After caring for his own roommate who died of the disease, Fisk attended nursing school, then worked as a hospice nurse in San Francisco’s gritty Tenderloin district where single-room occupancy hotels served as housing for members of marginalized populations, many with HIV/AIDS who were not getting care. “I credit those people for really teaching me not only how to be a nurse but to a larger degree, how to be a human being,” says Fisk. “That’s really fueled my career.”

Fisk came to Pittsburgh in 1996 and started to work with then West Penn Allegheny Health System, now Allegheny Health Network. He started an HIV program in 1998. The idea for the Center for Inclusion Health, formed in 2014, came from a desire to identify populations within AHN facing significant barriers to care and change things throughout the system to better serve them.

Fisk says his work is about meeting patients where they are without an agenda or judgment. “We’re really coming to them to find out where they want to be, what they’re doing in their life that’s causing risk and giving them the tools to reduce that harm,” he says. 

 
Advanced Practitioner


 

Betsy George
Programmatic Nurse Specialist
UPMC Presbyterian

When Betsy George graduated nursing school, there weren’t as many job openings as there are today. Luckily, the job she did find working as a staff nurse in the critical care unit of Presbyterian University Hospital was a perfect fit that shaped the rest of her career.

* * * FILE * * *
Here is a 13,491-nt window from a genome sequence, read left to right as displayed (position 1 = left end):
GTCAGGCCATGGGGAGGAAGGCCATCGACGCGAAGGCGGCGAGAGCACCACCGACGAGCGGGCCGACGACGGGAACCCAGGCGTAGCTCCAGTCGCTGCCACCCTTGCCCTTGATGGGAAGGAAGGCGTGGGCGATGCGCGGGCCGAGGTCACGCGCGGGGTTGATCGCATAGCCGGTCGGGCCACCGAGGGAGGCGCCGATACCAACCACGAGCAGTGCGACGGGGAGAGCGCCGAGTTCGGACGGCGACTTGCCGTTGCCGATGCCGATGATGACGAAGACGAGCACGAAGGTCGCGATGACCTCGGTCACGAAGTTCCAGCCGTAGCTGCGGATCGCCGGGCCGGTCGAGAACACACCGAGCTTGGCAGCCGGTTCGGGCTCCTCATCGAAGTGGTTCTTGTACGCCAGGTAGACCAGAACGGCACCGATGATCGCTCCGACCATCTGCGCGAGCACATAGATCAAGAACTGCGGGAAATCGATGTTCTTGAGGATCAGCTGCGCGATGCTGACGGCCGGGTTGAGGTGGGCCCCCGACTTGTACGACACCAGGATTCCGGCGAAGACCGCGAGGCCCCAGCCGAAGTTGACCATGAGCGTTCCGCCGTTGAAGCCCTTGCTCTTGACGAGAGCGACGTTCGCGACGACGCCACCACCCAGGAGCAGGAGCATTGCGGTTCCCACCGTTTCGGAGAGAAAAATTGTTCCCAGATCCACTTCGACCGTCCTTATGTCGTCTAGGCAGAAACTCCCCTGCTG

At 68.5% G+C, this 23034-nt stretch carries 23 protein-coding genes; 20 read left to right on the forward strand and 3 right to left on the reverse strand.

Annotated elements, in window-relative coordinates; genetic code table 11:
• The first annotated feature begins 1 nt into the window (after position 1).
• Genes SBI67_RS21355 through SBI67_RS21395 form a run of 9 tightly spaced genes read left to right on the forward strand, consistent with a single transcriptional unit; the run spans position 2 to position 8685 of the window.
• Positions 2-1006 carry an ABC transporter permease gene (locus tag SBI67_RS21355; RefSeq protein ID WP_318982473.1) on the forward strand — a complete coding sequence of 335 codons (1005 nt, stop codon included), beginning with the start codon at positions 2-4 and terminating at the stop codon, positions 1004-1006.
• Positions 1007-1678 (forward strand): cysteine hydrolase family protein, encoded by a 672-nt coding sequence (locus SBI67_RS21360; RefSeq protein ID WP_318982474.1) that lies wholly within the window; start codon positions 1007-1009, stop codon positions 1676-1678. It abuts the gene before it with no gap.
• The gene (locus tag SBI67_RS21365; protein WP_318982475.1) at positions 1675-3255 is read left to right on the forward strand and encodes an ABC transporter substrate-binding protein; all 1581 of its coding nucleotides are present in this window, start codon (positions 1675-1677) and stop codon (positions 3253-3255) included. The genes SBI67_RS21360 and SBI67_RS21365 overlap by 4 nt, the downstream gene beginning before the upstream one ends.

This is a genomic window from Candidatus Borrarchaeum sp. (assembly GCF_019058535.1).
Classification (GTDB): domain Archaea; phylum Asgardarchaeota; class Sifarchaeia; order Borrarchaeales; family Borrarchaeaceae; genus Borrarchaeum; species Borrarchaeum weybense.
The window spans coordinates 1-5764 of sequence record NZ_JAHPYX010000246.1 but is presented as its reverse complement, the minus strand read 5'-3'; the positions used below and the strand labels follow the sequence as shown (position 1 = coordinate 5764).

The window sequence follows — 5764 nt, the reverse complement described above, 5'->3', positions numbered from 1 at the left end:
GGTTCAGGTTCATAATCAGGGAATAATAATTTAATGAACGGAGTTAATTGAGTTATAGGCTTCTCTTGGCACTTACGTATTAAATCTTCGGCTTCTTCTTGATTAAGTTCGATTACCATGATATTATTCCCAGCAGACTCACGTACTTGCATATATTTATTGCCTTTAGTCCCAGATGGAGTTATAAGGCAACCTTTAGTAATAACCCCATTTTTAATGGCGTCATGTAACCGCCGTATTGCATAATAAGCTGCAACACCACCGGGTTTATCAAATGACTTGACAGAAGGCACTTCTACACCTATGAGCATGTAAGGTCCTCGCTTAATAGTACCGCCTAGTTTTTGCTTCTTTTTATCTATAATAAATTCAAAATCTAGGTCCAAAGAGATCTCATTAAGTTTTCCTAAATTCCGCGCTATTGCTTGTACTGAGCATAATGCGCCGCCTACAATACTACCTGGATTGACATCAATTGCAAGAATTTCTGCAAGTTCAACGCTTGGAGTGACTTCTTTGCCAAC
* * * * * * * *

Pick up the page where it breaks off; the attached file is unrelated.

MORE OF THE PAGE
“In critical care, I felt that I had to focus. I felt that I was constantly learning something and I continue to learn,” says George, of Upper St. Clair, now a UPMC programmatic nurse specialist – critical care. “You are able to focus in on a couple patients in a lot of detail and that was appealing to me.”

George went on to become an educator in critical care and unit director before taking her current role. Her position includes a wide range of responsibilities related to policy, procedures and professional development of staff. A key area of George’s focus is evidence-based practice and she works to ensure nurses are educated in and applying those principles at the bedside. The opportunity it affords her to help nurses so they can best serve their patients is George’s favorite thing about her position.

“If you are able to help the nurses with their education or with their challenges in their day-to-day activities to try to provide the best care they can to the patients, that’s what it’s all about,” she says.

 
Emerging Leader

Alison Davis
Unit Director
UPMC Presbyterian Shadyside Hospital